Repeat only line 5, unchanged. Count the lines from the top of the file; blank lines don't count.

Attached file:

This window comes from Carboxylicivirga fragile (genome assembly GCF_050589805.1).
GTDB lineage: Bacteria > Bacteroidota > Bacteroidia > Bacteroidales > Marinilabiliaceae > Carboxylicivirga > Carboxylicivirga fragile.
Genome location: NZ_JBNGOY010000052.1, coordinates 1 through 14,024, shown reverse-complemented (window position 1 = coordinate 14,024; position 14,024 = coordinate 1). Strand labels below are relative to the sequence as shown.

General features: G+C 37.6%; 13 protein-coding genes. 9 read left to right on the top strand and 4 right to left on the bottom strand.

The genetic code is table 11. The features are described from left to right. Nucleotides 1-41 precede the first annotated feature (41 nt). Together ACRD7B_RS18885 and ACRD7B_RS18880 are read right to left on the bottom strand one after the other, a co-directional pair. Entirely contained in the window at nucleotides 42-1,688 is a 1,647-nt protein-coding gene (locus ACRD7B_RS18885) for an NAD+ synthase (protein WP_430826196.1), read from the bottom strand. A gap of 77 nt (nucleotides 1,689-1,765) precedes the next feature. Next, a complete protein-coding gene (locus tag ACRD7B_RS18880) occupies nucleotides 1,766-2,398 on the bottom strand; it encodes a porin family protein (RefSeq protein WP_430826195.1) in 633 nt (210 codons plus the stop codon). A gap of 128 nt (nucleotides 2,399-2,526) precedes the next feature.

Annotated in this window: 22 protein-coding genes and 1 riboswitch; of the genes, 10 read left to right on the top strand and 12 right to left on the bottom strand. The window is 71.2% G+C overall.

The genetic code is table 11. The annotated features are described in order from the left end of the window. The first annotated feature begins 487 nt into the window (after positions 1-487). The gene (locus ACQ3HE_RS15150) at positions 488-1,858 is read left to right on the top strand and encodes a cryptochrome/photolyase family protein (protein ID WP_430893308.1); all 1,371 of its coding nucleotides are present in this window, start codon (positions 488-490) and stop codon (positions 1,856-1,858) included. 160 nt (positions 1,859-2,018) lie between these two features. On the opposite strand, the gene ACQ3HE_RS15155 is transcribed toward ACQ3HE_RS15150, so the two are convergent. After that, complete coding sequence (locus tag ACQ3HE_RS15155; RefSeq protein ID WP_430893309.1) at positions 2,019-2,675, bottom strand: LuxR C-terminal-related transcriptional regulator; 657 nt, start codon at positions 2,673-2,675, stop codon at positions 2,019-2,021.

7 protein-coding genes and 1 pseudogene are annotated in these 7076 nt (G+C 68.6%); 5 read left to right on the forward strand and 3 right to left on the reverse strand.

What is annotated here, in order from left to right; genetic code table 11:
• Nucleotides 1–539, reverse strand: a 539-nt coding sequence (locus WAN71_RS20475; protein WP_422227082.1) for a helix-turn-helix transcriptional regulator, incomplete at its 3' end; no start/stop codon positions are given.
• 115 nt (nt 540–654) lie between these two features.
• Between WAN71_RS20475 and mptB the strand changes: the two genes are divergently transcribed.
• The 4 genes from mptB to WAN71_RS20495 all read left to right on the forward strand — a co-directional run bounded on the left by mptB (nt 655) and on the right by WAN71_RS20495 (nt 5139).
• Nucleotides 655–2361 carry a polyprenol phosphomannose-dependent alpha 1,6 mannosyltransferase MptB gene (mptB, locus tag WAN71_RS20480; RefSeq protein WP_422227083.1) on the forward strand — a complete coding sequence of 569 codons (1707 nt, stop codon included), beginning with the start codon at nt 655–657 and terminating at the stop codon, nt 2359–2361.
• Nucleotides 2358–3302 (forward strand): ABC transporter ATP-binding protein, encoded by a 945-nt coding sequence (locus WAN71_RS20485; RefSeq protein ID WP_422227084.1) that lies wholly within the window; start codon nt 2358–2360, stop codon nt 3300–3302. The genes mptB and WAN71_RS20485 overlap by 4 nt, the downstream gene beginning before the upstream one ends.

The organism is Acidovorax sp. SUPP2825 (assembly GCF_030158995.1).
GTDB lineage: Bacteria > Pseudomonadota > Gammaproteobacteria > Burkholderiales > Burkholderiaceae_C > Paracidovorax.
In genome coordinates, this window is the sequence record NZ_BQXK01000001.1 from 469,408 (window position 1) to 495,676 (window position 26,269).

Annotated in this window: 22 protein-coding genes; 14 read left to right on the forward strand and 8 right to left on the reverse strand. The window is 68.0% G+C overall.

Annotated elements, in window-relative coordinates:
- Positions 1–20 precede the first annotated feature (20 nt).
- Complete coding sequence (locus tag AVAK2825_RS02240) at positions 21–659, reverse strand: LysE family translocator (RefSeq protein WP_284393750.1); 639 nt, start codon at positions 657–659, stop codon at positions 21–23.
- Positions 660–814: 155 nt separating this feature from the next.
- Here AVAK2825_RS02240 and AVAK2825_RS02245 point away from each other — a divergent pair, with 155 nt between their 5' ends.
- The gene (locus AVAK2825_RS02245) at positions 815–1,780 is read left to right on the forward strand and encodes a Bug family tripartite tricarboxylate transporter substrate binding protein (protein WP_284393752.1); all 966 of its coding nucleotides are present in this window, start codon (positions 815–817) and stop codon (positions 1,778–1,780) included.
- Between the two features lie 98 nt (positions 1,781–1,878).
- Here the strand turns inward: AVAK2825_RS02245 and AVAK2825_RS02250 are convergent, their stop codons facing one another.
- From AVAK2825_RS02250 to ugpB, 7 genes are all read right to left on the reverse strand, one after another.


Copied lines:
The genetic code is table 11. The features are described from left to right. Nucleotides 1-41 precede the first annotated feature (41 nt). Together ACRD7B_RS18885 and ACRD7B_RS18880 are read right to left on the bottom strand one after the other, a co-directional pair. Entirely contained in the window at nucleotides 42-1,688 is a 1,647-nt protein-coding gene (locus ACRD7B_RS18885) for an NAD+ synthase (protein WP_430826196.1), read from the bottom strand. A gap of 77 nt (nucleotides 1,689-1,765) precedes the next feature. Next, a complete protein-coding gene (locus tag ACRD7B_RS18880) occupies nucleotides 1,766-2,398 on the bottom strand; it encodes a porin family protein (RefSeq protein WP_430826195.1) in 633 nt (210 codons plus the stop codon). A gap of 128 nt (nucleotides 2,399-2,526) precedes the next feature.